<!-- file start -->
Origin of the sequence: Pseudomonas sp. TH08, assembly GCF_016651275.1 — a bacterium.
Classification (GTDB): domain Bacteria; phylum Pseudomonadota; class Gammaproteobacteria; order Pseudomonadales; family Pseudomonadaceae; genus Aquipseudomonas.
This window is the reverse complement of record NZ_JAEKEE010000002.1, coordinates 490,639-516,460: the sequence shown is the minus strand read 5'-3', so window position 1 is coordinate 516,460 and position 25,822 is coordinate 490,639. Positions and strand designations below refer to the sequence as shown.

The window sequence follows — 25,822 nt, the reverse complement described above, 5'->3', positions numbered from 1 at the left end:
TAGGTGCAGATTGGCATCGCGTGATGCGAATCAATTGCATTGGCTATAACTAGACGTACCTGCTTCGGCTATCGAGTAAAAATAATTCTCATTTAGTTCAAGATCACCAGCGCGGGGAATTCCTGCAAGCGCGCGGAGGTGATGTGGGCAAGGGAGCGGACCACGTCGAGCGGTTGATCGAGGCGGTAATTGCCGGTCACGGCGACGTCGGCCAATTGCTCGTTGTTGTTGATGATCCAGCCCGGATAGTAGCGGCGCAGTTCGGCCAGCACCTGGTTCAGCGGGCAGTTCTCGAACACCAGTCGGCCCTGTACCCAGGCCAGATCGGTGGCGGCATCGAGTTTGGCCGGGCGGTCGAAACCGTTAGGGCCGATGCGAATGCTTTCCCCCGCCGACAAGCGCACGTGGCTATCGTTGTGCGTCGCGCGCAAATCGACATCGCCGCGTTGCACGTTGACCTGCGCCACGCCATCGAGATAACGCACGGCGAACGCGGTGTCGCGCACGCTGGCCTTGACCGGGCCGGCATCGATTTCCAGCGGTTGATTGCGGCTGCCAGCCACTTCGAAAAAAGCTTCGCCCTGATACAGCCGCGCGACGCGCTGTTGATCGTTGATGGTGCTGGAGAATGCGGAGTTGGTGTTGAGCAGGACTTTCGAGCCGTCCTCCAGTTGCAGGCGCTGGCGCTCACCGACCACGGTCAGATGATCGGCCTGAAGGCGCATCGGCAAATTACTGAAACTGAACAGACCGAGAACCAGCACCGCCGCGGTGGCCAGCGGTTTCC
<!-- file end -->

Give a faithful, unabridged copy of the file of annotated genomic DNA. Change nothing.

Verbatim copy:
Origin of the sequence: Pseudomonas sp. TH08, assembly GCF_016651275.1 — a bacterium.
Classification (GTDB): domain Bacteria; phylum Pseudomonadota; class Gammaproteobacteria; order Pseudomonadales; family Pseudomonadaceae; genus Aquipseudomonas.
This window is the reverse complement of record NZ_JAEKEE010000002.1, coordinates 490,639-516,460: the sequence shown is the minus strand read 5'-3', so window position 1 is coordinate 516,460 and position 25,822 is coordinate 490,639. Positions and strand designations below refer to the sequence as shown.

The window sequence follows — 25,822 nt, the reverse complement described above, 5'->3', positions numbered from 1 at the left end:
TAGGTGCAGATTGGCATCGCGTGATGCGAATCAATTGCATTGGCTATAACTAGACGTACCTGCTTCGGCTATCGAGTAAAAATAATTCTCATTTAGTTCAAGATCACCAGCGCGGGGAATTCCTGCAAGCGCGCGGAGGTGATGTGGGCAAGGGAGCGGACCACGTCGAGCGGTTGATCGAGGCGGTAATTGCCGGTCACGGCGACGTCGGCCAATTGCTCGTTGTTGTTGATGATCCAGCCCGGATAGTAGCGGCGCAGTTCGGCCAGCACCTGGTTCAGCGGGCAGTTCTCGAACACCAGTCGGCCCTGTACCCAGGCCAGATCGGTGGCGGCATCGAGTTTGGCCGGGCGGTCGAAACCGTTAGGGCCGATGCGAATGCTTTCCCCCGCCGACAAGCGCACGTGGCTATCGTTGTGCGTCGCGCGCAAATCGACATCGCCGCGTTGCACGTTGACCTGCGCCACGCCATCGAGATAACGCACGGCGAACGCGGTGTCGCGCACGCTGGCCTTGACCGGGCCGGCATCGATTTCCAGCGGTTGATTGCGGCTGCCAGCCACTTCGAAAAAAGCTTCGCCCTGATACAGCCGCGCGACGCGCTGTTGATCGTTGATGGTGCTGGAGAATGCGGAGTTGGTGTTGAGCAGGACTTTCGAGCCGTCCTCCAGTTGCAGGCGCTGGCGCTCACCGACCACGGTCAGATGATCGGCCTGAAGGCGCATCGGCAAATTACTGAAACTGAACAGACCGAGAACCAGCACCGCCGCGGTGGCCAGCGGTTTCC